Vice President Mike Pence has received the COVID-19 vaccine on Friday morning. It took place during a televised live event that aims to instill trust and confidence in the effectiveness and safety of the vaccine.
Apart from Vice President Pence, his wife Karen Pence and Surgeon General Jerome Adams also received the shots. This took place at the Eisenhower Executive Office Building near the White House. A medical team from the Walter Reed National Military Center administered the Pfizer COVID-19 vaccines during the live event.
The Walter Reed medical staff who will give the coronavirus vaccine injections to VP Pence, the second lady and Surgeon General Jerome Adams are, left to right, Sean Wadine, Macie Jones and Danielle Williams. pic.twitter.com/i7U2dIYCfx
— Jennifer Jacobs (@JenniferJJacobs) December 18, 2020
“I didn’t feel a thing. Well done,” the vice president said after he was given the shot.
Pence described the vaccine as a “medical miracle” since it was developed in a shorter amount of time. He also praised the National Institutions of Health and the FDA for their work in evaluating the vaccines.
Hopes of Instilling Trust
The Vice President also went on to say why they decided to publicly get the vaccine. He said they are hoping that more Americans will trust the vaccine and get it if possible.
“Karen and I wanted to step forward and take this vaccine to assure the American people that while we cut red tape, we cut no corners,” he said.
“History will record that this week was the beginning of the end of the coronavirus pandemic,” Pence also mentioned during the event. However, due to the number of cases rising across the country, he noted that “we have a ways to go.”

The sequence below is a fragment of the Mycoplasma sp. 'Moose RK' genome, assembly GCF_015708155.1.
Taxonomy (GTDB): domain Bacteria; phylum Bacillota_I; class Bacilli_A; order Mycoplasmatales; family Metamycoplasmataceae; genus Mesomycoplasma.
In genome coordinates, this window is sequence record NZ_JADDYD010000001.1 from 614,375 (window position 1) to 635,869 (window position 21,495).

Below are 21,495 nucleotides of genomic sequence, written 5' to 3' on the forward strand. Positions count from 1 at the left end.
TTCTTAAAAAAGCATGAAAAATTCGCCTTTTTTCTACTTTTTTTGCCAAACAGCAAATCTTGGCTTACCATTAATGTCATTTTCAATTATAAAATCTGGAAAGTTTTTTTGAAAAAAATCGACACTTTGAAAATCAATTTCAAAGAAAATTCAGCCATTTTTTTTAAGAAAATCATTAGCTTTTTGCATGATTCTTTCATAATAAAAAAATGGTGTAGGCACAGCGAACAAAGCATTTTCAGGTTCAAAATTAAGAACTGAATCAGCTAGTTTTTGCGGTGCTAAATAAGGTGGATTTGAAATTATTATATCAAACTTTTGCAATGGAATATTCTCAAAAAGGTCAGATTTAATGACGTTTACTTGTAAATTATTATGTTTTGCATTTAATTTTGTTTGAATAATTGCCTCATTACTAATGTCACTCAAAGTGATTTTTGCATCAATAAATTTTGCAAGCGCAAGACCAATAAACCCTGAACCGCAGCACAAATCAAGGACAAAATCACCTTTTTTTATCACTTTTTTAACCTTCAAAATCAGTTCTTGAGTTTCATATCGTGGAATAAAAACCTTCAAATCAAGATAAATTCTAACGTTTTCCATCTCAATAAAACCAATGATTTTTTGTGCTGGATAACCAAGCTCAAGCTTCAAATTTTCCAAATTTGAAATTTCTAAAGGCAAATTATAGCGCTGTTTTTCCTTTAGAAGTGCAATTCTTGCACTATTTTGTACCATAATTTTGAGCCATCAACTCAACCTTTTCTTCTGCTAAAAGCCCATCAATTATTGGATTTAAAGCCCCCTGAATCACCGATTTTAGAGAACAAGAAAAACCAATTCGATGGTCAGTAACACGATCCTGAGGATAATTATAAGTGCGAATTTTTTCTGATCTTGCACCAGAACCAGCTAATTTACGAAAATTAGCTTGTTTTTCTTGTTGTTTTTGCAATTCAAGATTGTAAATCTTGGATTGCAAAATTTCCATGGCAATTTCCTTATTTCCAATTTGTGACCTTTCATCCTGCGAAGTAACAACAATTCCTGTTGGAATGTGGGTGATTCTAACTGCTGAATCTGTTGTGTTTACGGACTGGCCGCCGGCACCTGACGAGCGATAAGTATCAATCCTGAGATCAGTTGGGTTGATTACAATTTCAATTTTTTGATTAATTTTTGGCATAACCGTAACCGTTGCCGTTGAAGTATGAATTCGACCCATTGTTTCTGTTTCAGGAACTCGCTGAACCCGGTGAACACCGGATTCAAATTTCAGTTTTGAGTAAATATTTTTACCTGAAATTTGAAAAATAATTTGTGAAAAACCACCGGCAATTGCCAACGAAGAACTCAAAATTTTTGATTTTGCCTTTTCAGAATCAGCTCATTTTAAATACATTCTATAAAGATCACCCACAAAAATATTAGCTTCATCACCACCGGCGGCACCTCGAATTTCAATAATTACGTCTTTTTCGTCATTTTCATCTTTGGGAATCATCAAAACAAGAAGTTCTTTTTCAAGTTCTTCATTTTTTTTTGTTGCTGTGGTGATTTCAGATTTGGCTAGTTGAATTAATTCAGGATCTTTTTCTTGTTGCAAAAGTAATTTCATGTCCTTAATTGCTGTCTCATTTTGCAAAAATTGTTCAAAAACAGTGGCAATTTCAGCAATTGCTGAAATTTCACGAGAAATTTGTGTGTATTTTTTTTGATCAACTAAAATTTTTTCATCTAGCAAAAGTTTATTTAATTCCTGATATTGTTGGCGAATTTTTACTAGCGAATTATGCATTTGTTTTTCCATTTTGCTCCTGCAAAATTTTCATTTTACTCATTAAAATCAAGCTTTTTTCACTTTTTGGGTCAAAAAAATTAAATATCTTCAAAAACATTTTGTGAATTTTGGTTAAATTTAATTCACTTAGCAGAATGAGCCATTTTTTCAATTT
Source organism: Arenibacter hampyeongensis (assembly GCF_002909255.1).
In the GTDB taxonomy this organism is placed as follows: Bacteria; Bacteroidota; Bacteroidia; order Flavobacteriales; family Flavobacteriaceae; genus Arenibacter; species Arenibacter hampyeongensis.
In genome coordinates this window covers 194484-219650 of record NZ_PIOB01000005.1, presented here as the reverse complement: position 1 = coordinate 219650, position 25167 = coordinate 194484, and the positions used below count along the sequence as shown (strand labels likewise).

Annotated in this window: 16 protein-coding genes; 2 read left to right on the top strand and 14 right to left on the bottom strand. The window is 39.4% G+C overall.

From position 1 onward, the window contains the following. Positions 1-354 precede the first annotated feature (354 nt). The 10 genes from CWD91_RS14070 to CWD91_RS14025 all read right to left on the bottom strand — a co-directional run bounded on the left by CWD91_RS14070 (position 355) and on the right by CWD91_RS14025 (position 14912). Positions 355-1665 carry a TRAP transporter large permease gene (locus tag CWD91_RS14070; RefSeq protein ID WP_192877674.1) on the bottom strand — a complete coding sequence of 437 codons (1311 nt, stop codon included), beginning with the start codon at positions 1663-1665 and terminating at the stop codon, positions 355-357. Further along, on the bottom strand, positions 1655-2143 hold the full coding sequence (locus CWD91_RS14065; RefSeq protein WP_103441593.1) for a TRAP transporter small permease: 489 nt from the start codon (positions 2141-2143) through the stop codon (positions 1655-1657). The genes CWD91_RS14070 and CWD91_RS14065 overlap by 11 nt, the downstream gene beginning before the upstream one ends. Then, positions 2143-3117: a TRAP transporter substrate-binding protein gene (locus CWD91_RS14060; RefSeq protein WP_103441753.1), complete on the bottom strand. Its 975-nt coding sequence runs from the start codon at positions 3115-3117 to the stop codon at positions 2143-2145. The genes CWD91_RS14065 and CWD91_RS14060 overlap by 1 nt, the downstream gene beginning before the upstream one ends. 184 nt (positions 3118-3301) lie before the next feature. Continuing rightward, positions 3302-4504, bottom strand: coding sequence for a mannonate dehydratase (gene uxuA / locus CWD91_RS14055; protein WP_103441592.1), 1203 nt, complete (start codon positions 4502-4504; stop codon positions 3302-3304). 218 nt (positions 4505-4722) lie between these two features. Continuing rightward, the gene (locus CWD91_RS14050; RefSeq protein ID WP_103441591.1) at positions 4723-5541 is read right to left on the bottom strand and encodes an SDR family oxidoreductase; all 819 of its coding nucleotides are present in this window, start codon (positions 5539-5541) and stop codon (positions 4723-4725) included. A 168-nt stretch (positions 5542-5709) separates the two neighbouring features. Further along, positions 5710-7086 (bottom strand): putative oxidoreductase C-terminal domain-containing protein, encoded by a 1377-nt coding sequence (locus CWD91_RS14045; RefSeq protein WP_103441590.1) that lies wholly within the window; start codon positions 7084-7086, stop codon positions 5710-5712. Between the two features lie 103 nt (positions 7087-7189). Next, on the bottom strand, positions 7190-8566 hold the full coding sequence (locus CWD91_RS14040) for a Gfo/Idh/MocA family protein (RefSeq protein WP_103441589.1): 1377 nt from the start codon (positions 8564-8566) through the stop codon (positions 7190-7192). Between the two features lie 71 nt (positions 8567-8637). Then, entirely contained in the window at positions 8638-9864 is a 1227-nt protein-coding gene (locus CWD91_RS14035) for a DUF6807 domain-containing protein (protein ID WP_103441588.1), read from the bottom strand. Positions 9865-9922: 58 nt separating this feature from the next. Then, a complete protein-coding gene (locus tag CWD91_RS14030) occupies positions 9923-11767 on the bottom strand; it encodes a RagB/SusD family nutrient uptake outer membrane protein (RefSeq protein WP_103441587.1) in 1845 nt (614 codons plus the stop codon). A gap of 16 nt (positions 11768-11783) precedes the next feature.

Pence was the first senior member of the Trump administration who has publicly received the COVID-19 vaccine. Many saw the move in a positive light.
This is good and important. I have pretty much nothing positive to say about Mike Pence, but this act is unequivocally positive. A lot of Americans will needlessly die if the vaccine isn't championed by Republicans and Democrats alike. https://t.co/cYtetn5FcX
— Brian Klaas (@brianklaas) December 18, 2020
Surgeon General Adams also made a plea specifically addressed towards the African-American community. He recognized the historical medical mistreatments done to people of African-American descent in the country. With this, he said he understands that many of them are hesitating to get the vaccine. Nevertheless, Adams urges them to trust it.
“To truly promote confidence in these vaccines, we must start by acknowledging this history of mistreatment and exploitation of minorities by the medical community and the government,” the Surgeon General said.
Also in the event was National Institute of Allergy and Infectious Diseases director Dr. Anthony Fauci. There, he assured people that the vaccine’s swift development did not compromise its safety and integrity. He also said he hopes enough people in the country will get protected from the virus so that “we can start thinking seriously about the return to normality.”
As of December 17, 2017, the total number of COVID-19 cases in the country sits at 17.2 million, according to the Johns Hopkins University Tracking Center. Meanwhile, the death toll due to the virus has reached more than 310,000.
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